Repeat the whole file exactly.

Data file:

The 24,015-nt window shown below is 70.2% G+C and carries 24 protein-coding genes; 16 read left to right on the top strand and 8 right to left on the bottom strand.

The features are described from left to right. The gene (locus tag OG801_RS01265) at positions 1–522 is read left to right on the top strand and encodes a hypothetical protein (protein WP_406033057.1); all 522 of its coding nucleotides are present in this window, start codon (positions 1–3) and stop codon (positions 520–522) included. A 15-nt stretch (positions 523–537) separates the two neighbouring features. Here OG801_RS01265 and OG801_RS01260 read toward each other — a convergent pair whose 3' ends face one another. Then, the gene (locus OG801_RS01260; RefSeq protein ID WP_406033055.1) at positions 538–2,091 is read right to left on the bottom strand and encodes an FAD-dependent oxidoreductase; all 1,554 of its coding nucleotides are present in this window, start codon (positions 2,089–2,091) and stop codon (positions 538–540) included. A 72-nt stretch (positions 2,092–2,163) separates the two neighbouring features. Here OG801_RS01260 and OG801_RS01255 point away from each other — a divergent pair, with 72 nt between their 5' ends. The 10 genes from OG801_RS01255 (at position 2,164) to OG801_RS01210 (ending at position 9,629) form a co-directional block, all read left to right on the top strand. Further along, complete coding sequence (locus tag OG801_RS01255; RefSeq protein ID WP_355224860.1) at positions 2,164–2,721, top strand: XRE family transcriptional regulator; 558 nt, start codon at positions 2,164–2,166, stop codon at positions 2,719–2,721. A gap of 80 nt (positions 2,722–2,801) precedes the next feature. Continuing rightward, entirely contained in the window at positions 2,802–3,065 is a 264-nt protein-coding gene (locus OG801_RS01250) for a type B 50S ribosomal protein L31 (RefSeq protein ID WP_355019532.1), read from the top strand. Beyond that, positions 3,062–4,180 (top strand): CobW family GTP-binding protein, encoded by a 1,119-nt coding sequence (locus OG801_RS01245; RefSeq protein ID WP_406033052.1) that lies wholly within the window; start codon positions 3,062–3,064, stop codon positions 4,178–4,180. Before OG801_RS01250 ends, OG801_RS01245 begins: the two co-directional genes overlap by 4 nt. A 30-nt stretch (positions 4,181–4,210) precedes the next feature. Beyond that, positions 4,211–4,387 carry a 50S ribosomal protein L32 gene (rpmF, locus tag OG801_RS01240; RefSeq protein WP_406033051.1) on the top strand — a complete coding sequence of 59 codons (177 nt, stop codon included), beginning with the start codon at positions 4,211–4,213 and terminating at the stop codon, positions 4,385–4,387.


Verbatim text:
The 24,015-nt window shown below is 70.2% G+C and carries 24 protein-coding genes; 16 read left to right on the top strand and 8 right to left on the bottom strand.

The features are described from left to right. The gene (locus tag OG801_RS01265) at positions 1–522 is read left to right on the top strand and encodes a hypothetical protein (protein WP_406033057.1); all 522 of its coding nucleotides are present in this window, start codon (positions 1–3) and stop codon (positions 520–522) included. A 15-nt stretch (positions 523–537) separates the two neighbouring features. Here OG801_RS01265 and OG801_RS01260 read toward each other — a convergent pair whose 3' ends face one another. Then, the gene (locus OG801_RS01260; RefSeq protein ID WP_406033055.1) at positions 538–2,091 is read right to left on the bottom strand and encodes an FAD-dependent oxidoreductase; all 1,554 of its coding nucleotides are present in this window, start codon (positions 2,089–2,091) and stop codon (positions 538–540) included. A 72-nt stretch (positions 2,092–2,163) separates the two neighbouring features. Here OG801_RS01260 and OG801_RS01255 point away from each other — a divergent pair, with 72 nt between their 5' ends. The 10 genes from OG801_RS01255 (at position 2,164) to OG801_RS01210 (ending at position 9,629) form a co-directional block, all read left to right on the top strand. Further along, complete coding sequence (locus tag OG801_RS01255; RefSeq protein ID WP_355224860.1) at positions 2,164–2,721, top strand: XRE family transcriptional regulator; 558 nt, start codon at positions 2,164–2,166, stop codon at positions 2,719–2,721. A gap of 80 nt (positions 2,722–2,801) precedes the next feature. Continuing rightward, entirely contained in the window at positions 2,802–3,065 is a 264-nt protein-coding gene (locus OG801_RS01250) for a type B 50S ribosomal protein L31 (RefSeq protein ID WP_355019532.1), read from the top strand. Beyond that, positions 3,062–4,180 (top strand): CobW family GTP-binding protein, encoded by a 1,119-nt coding sequence (locus OG801_RS01245; RefSeq protein ID WP_406033052.1) that lies wholly within the window; start codon positions 3,062–3,064, stop codon positions 4,178–4,180. Before OG801_RS01250 ends, OG801_RS01245 begins: the two co-directional genes overlap by 4 nt. A 30-nt stretch (positions 4,181–4,210) precedes the next feature. Beyond that, positions 4,211–4,387 carry a 50S ribosomal protein L32 gene (rpmF, locus tag OG801_RS01240; RefSeq protein WP_406033051.1) on the top strand — a complete coding sequence of 59 codons (177 nt, stop codon included), beginning with the start codon at positions 4,211–4,213 and terminating at the stop codon, positions 4,385–4,387.